Wigs, water bottles and waiting: How to move through airport security faster

Long lines. Stern-looking security agents. That 3-oz. liquid rule. Getting through security can feel like an obstacle course. This how-to guide is for seasoned and new travelers – because we can all use a few tips to help lessen the stress of passing through security.

Give yourself the gift of time for airport security lines

There’s no telling what might cause a delay in a security line, but if you arrive early – usually about two hours before domestic flights and three hours before international ones – you should have ample time to grab a snack and beverage or maybe catch up on work emails. Holidays, weather and other disruptions, and major events can create further delays at airport security. So, check your favorite platforms for news to see what may be happening at your departure and arrival points.  

Pack right for airport security  

Packing carry-on bags strategically can help streamline the security process. Consult this packing list for ideas on how to minimize what you bring. Keep your carry-on items organized in clear, reusable pouches for easy inspection.  

How to breeze through airport security  

The airport security process is pretty standard. Unless you’re enrolled in an expedited screening or Trusted Traveler-style program in your country of residence, you should expect to take off your shoes; remove electronic devices from bags or pouches; and limit any aerosols, gels, creams or pastes in your carry-on luggage to 3.4 ounces (100 milliliters) or less per item. Travelers enrolled in an expedited program would be allowed to bypass or forego the regular screening steps; however, they may occasionally be selected for random or additional screenings.  

Always maintain awareness of your surroundings. As you move closer to the front of the screening line, look and listen for instructions from security agents. Keep your boarding pass and identification close at hand so you can present them promptly when asked. Your attentiveness can help speed up the process.  

Water and the waiting game in airport security lines

Don’t wait until you’re at the front of the line to try and finish a drink. If you travel with a reusable water bottle, empty it before you enter the line. (On the bright side, many airports are investing in new scanning technology that could mean the end of the liquid limits.)  

Do use your time in the line to remove metal accessories and jewelry before going through the metal detectors. You may also be instructed to remove certain outerwear items. Finally, while we all appreciate stylish shoes, we suggest you travel in footwear that looks good but is also easy to remove and put on again.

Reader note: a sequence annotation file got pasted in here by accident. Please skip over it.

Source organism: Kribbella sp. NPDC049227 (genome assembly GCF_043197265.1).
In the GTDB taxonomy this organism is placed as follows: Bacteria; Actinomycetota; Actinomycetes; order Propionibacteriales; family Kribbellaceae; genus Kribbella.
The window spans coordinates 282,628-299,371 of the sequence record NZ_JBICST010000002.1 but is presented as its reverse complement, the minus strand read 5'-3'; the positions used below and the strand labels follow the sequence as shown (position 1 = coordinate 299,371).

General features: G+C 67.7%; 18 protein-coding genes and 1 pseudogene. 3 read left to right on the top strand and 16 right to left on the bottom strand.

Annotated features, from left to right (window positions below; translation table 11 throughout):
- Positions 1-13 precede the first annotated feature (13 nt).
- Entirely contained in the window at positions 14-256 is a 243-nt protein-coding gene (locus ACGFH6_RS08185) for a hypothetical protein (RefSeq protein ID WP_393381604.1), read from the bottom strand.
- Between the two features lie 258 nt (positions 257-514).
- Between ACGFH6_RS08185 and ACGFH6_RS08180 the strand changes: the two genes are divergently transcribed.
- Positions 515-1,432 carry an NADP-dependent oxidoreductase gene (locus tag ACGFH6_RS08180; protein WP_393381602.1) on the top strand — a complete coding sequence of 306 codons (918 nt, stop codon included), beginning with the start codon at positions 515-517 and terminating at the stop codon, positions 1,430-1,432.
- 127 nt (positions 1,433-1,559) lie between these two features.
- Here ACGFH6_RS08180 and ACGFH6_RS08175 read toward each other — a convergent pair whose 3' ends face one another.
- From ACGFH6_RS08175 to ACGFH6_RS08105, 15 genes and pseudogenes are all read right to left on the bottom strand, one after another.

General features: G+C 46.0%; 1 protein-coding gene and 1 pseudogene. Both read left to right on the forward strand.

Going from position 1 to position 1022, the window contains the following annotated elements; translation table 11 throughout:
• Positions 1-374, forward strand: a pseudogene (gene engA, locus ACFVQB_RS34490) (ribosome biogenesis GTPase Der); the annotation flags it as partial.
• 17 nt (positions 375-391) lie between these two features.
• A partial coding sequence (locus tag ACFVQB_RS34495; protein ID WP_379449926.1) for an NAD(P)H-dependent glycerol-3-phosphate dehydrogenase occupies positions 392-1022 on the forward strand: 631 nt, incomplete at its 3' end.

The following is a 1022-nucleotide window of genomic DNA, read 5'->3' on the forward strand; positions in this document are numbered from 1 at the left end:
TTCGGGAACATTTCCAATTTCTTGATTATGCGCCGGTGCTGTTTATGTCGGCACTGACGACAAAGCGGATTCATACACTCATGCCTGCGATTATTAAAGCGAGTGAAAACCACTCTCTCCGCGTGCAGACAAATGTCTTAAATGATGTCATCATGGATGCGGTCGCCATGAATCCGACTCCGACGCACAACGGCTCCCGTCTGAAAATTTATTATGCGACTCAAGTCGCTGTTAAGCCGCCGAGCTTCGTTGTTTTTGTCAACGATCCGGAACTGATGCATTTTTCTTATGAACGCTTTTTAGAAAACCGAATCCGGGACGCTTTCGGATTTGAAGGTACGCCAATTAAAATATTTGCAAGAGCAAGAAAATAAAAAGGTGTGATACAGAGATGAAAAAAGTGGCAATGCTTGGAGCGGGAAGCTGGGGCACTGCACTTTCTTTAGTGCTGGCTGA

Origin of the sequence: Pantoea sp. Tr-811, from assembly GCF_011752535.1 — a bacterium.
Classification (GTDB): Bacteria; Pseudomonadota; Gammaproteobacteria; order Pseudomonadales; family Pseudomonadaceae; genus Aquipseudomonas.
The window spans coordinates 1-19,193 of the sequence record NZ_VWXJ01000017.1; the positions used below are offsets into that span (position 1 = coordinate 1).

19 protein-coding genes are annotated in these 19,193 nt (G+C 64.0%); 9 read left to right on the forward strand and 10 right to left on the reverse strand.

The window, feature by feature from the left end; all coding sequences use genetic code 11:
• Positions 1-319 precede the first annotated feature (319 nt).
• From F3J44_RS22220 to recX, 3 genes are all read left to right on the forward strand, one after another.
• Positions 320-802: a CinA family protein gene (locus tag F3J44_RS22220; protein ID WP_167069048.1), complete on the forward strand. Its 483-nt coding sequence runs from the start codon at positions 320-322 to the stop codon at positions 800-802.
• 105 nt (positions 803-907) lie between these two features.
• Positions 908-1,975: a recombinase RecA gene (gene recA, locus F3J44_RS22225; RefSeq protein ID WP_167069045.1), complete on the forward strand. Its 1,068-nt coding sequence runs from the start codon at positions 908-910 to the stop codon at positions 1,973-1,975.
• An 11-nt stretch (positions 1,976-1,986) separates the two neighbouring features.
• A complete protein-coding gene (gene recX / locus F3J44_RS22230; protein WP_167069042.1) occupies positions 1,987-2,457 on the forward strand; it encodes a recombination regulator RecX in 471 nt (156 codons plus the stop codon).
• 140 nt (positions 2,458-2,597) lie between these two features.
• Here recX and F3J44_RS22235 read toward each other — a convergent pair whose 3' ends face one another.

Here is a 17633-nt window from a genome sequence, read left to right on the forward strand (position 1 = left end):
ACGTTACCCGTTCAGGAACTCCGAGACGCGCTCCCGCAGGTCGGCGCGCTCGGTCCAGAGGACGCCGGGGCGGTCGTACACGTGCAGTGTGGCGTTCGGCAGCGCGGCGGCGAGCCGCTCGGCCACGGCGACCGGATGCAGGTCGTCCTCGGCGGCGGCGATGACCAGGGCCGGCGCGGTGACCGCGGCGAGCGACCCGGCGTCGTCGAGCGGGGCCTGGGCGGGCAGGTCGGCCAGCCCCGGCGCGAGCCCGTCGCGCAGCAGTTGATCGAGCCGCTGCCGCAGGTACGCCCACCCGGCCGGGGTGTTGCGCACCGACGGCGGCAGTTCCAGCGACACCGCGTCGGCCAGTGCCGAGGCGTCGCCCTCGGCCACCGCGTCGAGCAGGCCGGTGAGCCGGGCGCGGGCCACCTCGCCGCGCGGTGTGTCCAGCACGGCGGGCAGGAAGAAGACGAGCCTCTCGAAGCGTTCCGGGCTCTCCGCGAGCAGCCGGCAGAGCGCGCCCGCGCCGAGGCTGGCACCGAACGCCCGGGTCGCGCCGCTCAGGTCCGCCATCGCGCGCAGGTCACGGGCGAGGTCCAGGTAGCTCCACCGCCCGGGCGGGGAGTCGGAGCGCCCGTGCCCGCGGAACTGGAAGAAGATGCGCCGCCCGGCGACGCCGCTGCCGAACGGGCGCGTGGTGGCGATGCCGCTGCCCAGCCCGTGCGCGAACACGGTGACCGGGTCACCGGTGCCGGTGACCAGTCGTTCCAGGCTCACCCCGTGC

What happens when you wear a wig or hairpiece through airport security? 

Security agents are sensitive to travelers wearing wigs or hairpieces. These are allowed and generally shouldn’t trigger alarm. However, if the scanner detects something that requires further inspection, the wearer may be asked to undergo additional screening. Communicate that you’re wearing a hairpiece, express any concerns or circumstances around its removal, request a private screening if you desire it, and ask the agent to use clean gloves for inspection. The agents should help preserve your dignity and privacy through the inspection.  

Persons wearing head coverings or head wraps also may be subjected to additional screenings, which might include a pat-down. This should be conducted by an agent of the same gender. If a traveler is asked to remove a head covering, the screening should be conducted in a private screening area.  

If you’re uncomfortable, ask to speak with a supervisor. 

Help for business travelers managing medical conditions and disabilities at security checkpoints 

All passengers and their belongings must be screened at airport checkpoints. Travelers requiring assistance or accommodation in the airport should notify a security agent of their disability or medical condition. Be prepared to present the appropriate medical documentation or notification card. Check regulations for the departure and arrival airports for more information on managing scenarios involving but not limited to: 

  • Bandages or wound dressings 
  • Blind or low vision 
  • Casts or prosthesis 
  • Catheters, ostomies or ports 
  • Deaf or hard of hearing 
  • Implants and internal medical devices 
  • Insulin pumps and glucose monitors 
  • Medications 
  • Mobility devices 
  • Non-visible conditions 
  • Service animals 
help for neurodivergent travelers at airport security

Traveling for work can be stressful under even the best circumstances. For some neurodivergent business travelers, the sights, sounds, crowds, delays, or routine changes can make things worse. Here’s how our industry can support.  


Go digital before you check in at the airport 

To better navigate security, utilize online check-in and mobile boarding passes. They can help reduce the chances of misplacing your boarding pass. Further, digital check-ins and mobile boarding help support the environment, as less paper, ink and energy are wasted on printing and reprinting lost passes. Personal information will be more secure, too. BCD clients also can rely on our award-winning TripSource® platform to gain instant access to trip details, real-time flight information, travel document storage and more.  

How-to guides

Get more done with our How-to series for people who work and manage travel.

Questions? Email: [email protected]

New on bcdtravel.com